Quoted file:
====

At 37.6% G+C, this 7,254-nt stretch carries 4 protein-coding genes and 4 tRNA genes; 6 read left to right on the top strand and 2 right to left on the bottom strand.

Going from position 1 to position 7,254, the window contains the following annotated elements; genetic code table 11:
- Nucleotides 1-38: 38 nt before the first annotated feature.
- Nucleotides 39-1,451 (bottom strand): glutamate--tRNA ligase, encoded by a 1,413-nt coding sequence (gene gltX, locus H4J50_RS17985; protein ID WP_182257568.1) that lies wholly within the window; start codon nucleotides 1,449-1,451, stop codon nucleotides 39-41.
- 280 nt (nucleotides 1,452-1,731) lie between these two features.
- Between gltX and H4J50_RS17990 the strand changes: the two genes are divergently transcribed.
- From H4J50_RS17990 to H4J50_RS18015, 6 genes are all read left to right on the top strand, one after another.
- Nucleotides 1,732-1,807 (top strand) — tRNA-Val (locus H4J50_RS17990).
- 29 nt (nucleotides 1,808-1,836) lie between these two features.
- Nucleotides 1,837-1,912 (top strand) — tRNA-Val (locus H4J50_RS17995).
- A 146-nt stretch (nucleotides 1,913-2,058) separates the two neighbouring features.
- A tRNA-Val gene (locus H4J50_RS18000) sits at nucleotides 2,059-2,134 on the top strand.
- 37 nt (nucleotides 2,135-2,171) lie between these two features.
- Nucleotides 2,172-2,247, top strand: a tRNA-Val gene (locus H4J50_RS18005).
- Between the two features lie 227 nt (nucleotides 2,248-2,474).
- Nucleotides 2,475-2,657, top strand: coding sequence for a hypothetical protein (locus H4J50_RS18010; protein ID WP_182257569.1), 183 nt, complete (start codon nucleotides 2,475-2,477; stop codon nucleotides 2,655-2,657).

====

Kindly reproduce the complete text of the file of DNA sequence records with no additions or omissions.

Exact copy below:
At 37.6% G+C, this 7,254-nt stretch carries 4 protein-coding genes and 4 tRNA genes; 6 read left to right on the top strand and 2 right to left on the bottom strand.

Going from position 1 to position 7,254, the window contains the following annotated elements; genetic code table 11:
- Nucleotides 1-38: 38 nt before the first annotated feature.
- Nucleotides 39-1,451 (bottom strand): glutamate--tRNA ligase, encoded by a 1,413-nt coding sequence (gene gltX, locus H4J50_RS17985; protein ID WP_182257568.1) that lies wholly within the window; start codon nucleotides 1,449-1,451, stop codon nucleotides 39-41.
- 280 nt (nucleotides 1,452-1,731) lie between these two features.
- Between gltX and H4J50_RS17990 the strand changes: the two genes are divergently transcribed.
- From H4J50_RS17990 to H4J50_RS18015, 6 genes are all read left to right on the top strand, one after another.
- Nucleotides 1,732-1,807 (top strand) — tRNA-Val (locus H4J50_RS17990).
- 29 nt (nucleotides 1,808-1,836) lie between these two features.
- Nucleotides 1,837-1,912 (top strand) — tRNA-Val (locus H4J50_RS17995).
- A 146-nt stretch (nucleotides 1,913-2,058) separates the two neighbouring features.
- A tRNA-Val gene (locus H4J50_RS18000) sits at nucleotides 2,059-2,134 on the top strand.
- 37 nt (nucleotides 2,135-2,171) lie between these two features.
- Nucleotides 2,172-2,247, top strand: a tRNA-Val gene (locus H4J50_RS18005).
- Between the two features lie 227 nt (nucleotides 2,248-2,474).
- Nucleotides 2,475-2,657, top strand: coding sequence for a hypothetical protein (locus H4J50_RS18010; protein ID WP_182257569.1), 183 nt, complete (start codon nucleotides 2,475-2,477; stop codon nucleotides 2,655-2,657).